Maggie Shea sails into Olympic competition with her childhood friend. Here's how the two balance their working -- and personal -- relationship.

Stacy St. Clair, Chicago Tribune on

Published in Olympics

FUJISAWA, Japan — Wilmette, Ill., native Maggie Shea had been telling herself this was just another sailing race in a lifetime of sailing races.

Then she saw her boat.

Per tradition, the skiff was rebranded with the Olympic logo and “USA” along the side. The gennaker sail, which typically bears a sponsor’s logo, was now emblazoned with a 270-square-foot American flag.

Shea put her arm around her teammate, Stephanie Roble, and took in the moment. Friends since they were teenagers on the Midwestern racing circuit, the duo marveled at what they had achieved as a team.

“We’ve been sailing together for so long and to have done it together and have that moment was really cool,” said Roble, who lives in East Troy, Wis.

Roble and Shea are in eighth place following two days of racing in the 49er FX skiff class and remain in the mix for a medal. They capsized near the finish line of their final race Wednesday, costing them valuable points in the standings — but not their good spirits.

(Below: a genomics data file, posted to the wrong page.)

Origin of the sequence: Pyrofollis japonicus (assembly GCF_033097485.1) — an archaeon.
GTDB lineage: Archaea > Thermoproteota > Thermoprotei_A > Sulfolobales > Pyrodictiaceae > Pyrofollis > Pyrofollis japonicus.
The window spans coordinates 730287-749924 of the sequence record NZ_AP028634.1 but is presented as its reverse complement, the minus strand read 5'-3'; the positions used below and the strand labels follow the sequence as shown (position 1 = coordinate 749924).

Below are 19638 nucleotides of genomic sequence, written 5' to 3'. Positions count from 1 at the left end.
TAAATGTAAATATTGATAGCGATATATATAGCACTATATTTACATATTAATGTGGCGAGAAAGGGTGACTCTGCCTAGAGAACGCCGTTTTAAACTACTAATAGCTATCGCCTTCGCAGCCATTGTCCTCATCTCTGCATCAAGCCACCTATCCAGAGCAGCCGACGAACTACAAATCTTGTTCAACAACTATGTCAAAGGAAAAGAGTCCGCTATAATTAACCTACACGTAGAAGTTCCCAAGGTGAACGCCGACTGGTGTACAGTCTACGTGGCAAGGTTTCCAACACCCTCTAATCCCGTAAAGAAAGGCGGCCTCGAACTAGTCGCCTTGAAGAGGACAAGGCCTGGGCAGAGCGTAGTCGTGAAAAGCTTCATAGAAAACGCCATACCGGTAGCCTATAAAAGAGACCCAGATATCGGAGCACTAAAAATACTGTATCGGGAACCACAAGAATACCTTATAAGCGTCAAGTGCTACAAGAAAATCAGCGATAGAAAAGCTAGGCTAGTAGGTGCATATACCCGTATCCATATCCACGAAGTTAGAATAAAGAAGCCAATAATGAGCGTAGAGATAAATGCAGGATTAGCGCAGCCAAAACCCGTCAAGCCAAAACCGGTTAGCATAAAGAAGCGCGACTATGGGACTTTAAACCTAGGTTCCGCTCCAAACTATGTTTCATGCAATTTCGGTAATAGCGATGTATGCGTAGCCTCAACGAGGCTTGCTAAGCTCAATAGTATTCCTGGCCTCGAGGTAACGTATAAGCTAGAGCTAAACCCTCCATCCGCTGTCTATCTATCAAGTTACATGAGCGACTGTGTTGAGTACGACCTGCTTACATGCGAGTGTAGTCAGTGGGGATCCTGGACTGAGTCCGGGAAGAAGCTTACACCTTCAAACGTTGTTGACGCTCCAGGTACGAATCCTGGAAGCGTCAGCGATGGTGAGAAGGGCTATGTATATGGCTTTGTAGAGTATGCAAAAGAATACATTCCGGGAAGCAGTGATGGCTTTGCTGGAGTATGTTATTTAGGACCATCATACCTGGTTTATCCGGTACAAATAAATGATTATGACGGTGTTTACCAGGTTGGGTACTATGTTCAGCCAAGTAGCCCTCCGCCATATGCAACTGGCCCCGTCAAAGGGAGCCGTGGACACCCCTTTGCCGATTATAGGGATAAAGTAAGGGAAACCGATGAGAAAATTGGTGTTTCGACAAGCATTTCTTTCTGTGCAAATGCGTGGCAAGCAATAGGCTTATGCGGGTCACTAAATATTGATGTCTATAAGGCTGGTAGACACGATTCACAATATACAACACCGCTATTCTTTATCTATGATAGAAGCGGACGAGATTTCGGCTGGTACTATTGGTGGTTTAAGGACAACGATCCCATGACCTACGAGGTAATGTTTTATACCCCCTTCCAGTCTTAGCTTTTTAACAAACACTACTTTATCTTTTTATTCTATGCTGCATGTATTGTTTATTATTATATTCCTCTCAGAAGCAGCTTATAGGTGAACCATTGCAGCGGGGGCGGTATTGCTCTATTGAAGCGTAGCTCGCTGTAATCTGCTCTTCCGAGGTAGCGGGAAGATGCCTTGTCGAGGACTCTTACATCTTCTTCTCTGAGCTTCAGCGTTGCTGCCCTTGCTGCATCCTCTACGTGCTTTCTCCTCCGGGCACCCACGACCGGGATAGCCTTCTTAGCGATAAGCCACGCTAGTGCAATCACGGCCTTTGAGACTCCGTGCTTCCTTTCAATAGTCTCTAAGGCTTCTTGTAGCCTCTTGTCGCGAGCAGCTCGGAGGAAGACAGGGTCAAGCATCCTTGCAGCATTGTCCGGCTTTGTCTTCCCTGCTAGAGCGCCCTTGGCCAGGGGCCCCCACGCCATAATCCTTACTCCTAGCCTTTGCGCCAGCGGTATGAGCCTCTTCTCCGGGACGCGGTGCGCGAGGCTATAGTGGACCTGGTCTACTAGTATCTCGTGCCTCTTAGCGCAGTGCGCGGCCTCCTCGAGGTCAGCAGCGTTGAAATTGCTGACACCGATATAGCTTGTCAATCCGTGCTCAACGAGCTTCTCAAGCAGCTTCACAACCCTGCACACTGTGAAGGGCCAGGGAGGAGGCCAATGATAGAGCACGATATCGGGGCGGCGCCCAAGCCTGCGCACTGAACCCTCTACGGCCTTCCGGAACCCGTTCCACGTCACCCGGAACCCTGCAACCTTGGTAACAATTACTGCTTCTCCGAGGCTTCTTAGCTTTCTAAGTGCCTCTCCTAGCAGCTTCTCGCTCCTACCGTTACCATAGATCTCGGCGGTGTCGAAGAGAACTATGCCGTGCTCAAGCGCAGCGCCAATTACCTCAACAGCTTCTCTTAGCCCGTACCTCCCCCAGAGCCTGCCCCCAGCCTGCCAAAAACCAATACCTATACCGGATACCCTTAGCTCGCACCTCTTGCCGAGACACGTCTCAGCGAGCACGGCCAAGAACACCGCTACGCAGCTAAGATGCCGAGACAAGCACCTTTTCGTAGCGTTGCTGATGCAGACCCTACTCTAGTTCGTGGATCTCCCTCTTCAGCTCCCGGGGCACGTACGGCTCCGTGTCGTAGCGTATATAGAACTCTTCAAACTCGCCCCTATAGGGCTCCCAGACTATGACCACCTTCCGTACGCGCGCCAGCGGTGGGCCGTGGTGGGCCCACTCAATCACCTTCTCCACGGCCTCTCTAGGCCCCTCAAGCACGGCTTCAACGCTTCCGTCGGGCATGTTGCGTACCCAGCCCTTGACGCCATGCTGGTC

There were no grim faces or tense body language after the race, just an acknowledgment that they have something to figure out together. In the biggest competition of their lives, the childhood friends are relying upon the communication skills that have bolstered their professional partnership and kept their personal friendship in tact since the start of their Olympic campaign five years ago.

“Even though we’re genuinely great friends and we enjoy spending time together, we still have to work really hard on our team dynamic,” Shea told the Chicago Tribune before leaving for Japan. “It’s a skill set we need to work on just as much as our boat handling and fitness.”

Over the years, the pair has worked with a sport psychologist on stress management, mental toughness and their relationship. In addition to being personal friends and teammates, they’re also business partners who must raise money for their sailing expenses and then decide how to best spend it.

It can be a heavy strain on even the closest of friendships, so Roble and Shea make an effort to protect theirs.


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